Arch was instrumental in halting the effort to turn 1200 acres on the west side of Cedar Hill into a seven city landfill. It is now Lake Ridge Estates. He went on to become President of the Chamber of Commerce, Mayor of Cedar Hill, chairman of Planning and Zoning, Highway 67 Transportation Committee rep and Chairman of the 1984 Comprehensive Plan.
Arch enjoys life in Cedar Hill and the many friendships he has developed. There is not much about Cedar Hill he can’t tell you….from the escarpment, towers, lake, growth, preservation to Country Day. Shortly after Amanda passed away, Arch semi-retired and sold the business to Clark Stephenson. Celebrating its 30th year in operation in 2011 the business was moved to 909 W. Belt Line. Thank you to Arch Hall for being such a great citizen and community activist in Cedar Hill.
Cedar Hill, first known as the cedar brakes, was founded around 1846 by a small group of settlers from the Peters Colony. They traveled to the Dallas area of North Texas on horseback and by ox-drawn wagon following trails beaten into existence by Indians, buffalo and explorers. They came seeking a place to build their homes, to socialize, worship and conduct business.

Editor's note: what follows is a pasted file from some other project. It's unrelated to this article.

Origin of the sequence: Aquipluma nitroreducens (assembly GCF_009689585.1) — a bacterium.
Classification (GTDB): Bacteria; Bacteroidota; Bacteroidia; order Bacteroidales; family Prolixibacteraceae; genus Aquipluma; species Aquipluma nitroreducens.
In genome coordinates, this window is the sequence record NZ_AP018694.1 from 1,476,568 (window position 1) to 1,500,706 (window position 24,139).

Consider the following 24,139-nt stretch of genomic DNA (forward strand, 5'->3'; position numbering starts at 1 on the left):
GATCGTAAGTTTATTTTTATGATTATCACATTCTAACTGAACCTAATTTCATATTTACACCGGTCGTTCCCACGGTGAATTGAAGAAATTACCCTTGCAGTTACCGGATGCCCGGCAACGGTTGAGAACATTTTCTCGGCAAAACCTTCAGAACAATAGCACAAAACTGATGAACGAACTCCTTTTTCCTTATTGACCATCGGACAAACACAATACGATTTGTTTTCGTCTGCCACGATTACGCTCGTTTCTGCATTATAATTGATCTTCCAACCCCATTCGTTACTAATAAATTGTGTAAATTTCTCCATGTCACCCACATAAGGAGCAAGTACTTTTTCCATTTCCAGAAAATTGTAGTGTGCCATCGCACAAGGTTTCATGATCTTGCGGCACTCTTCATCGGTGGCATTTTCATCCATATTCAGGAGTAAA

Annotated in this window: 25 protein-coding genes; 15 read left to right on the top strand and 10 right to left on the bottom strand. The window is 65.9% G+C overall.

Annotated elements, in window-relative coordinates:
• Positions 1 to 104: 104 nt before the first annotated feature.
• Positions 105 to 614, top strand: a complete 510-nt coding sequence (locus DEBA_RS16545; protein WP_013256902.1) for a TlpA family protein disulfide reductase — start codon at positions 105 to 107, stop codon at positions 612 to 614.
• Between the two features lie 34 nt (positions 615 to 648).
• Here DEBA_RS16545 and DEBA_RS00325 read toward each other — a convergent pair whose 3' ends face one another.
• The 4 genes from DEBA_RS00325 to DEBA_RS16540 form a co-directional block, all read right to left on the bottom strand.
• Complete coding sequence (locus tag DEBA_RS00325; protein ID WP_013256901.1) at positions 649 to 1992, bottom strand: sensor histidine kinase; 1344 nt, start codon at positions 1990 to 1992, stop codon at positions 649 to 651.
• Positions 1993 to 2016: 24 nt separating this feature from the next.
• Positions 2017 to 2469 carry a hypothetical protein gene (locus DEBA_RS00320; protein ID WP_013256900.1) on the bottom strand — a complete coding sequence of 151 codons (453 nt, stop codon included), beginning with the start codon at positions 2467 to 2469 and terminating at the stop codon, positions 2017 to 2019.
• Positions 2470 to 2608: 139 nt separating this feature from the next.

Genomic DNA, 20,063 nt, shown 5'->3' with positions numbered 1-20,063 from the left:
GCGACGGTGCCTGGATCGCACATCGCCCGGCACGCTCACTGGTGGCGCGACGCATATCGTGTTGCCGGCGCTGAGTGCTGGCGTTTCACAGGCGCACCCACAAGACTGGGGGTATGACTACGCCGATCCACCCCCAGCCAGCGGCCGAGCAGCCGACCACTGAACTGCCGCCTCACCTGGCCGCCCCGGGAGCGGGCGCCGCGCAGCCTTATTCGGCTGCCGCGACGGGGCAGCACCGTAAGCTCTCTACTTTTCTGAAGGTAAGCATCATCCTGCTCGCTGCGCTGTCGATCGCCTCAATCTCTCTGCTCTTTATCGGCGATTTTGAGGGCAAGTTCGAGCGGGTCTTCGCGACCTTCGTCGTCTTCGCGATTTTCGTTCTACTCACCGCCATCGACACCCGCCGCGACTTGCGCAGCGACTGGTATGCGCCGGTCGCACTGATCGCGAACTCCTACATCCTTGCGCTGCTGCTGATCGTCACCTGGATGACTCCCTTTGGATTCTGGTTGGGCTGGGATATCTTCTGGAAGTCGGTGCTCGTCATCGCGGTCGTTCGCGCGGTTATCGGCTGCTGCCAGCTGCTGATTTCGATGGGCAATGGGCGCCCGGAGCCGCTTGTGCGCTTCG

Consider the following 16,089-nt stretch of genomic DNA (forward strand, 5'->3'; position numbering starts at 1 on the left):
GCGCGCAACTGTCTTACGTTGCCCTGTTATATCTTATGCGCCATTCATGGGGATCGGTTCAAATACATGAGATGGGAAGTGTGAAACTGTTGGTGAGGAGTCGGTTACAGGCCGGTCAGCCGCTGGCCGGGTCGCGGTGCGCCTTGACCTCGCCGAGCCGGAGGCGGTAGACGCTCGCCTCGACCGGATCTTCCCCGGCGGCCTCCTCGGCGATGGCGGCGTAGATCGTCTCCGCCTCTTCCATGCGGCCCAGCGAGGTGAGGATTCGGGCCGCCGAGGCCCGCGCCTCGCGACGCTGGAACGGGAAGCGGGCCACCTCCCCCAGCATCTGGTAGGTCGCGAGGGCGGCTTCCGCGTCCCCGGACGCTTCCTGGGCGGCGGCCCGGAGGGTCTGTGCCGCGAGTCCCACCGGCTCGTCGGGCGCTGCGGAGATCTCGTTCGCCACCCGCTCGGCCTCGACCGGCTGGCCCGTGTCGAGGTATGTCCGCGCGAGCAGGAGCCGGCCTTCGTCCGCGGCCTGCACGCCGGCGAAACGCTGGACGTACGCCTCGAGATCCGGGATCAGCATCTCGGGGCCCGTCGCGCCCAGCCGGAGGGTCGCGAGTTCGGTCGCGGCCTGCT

Attracted to the area by its lush natural beauty, the elevation and rocky slopes provided settlers a panoramic lookout and protection from intruders. The area also offered dense forests, rich Blackland soil, abundant creeks and streams, and opportunity.
Our forefathers turned this rugged territory into the thriving city it is today through hard work, ingenuity, foresight and sheer determination — a city steeped in family values, tradition and rich in history. See our page on the City of Cedar Hill website.
If you would like to join the Museum, download our membership application. The Cedar Hill Museum of History board meets the first Monday of each month at 6:30 pm at 607 Cedar Street. All members are welcome to attend.
See our displays at the Cedar Hill Government Center, the Zula B. Wylie Library, and at Babe’s Chicken Dinner House.
Dr. Frank Crawford was Cedar Hill’s town doctor from 1952 through 1975. He made house calls in the middle of the night and gave student athletes free physicals. He was the first President of the Chamber of Commerce in 1965 after having been City Councilman in 1960-62.
Among other civic activities he was City Health Official for Cedar Hill throughout his career. Crawford Park just off Straus road was named in his honor and he was honored by the City of Cedar Hill with the Distinctive Character Lifetime Achievement Award in January, 2011.
Dr. Crawford was a Staff Physician at the SMU Health Center from 1975 through 1979. He originated the Family Practice Residency Program for Methodist Hospital and Southwestern Medical School of Dallas in 1979-81. He resumed his practice in Cedar Hill in the 1980’s.